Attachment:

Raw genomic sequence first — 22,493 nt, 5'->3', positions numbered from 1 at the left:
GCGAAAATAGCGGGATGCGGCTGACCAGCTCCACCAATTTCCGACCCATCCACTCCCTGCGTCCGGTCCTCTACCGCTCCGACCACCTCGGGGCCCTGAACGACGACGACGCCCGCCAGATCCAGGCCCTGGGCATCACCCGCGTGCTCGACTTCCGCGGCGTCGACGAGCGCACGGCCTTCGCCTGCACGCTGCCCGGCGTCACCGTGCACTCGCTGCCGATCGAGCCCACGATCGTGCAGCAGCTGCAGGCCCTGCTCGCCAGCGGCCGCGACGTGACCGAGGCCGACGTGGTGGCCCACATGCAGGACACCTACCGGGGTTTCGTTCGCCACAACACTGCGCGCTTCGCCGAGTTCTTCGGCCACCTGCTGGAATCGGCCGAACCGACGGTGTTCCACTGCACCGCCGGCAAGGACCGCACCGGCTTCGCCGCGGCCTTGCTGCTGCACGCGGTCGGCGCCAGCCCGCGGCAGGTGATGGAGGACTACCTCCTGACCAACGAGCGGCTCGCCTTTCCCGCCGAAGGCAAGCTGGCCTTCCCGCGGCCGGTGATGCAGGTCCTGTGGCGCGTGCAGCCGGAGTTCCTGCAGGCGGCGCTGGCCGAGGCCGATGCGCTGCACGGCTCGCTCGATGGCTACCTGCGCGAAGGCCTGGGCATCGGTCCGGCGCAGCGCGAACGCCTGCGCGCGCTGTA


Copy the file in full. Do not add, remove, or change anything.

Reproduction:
Raw genomic sequence first — 22,493 nt, 5'->3', positions numbered from 1 at the left:
GCGAAAATAGCGGGATGCGGCTGACCAGCTCCACCAATTTCCGACCCATCCACTCCCTGCGTCCGGTCCTCTACCGCTCCGACCACCTCGGGGCCCTGAACGACGACGACGCCCGCCAGATCCAGGCCCTGGGCATCACCCGCGTGCTCGACTTCCGCGGCGTCGACGAGCGCACGGCCTTCGCCTGCACGCTGCCCGGCGTCACCGTGCACTCGCTGCCGATCGAGCCCACGATCGTGCAGCAGCTGCAGGCCCTGCTCGCCAGCGGCCGCGACGTGACCGAGGCCGACGTGGTGGCCCACATGCAGGACACCTACCGGGGTTTCGTTCGCCACAACACTGCGCGCTTCGCCGAGTTCTTCGGCCACCTGCTGGAATCGGCCGAACCGACGGTGTTCCACTGCACCGCCGGCAAGGACCGCACCGGCTTCGCCGCGGCCTTGCTGCTGCACGCGGTCGGCGCCAGCCCGCGGCAGGTGATGGAGGACTACCTCCTGACCAACGAGCGGCTCGCCTTTCCCGCCGAAGGCAAGCTGGCCTTCCCGCGGCCGGTGATGCAGGTCCTGTGGCGCGTGCAGCCGGAGTTCCTGCAGGCGGCGCTGGCCGAGGCCGATGCGCTGCACGGCTCGCTCGATGGCTACCTGCGCGAAGGCCTGGGCATCGGTCCGGCGCAGCGCGAACGCCTGCGCGCGCTGTA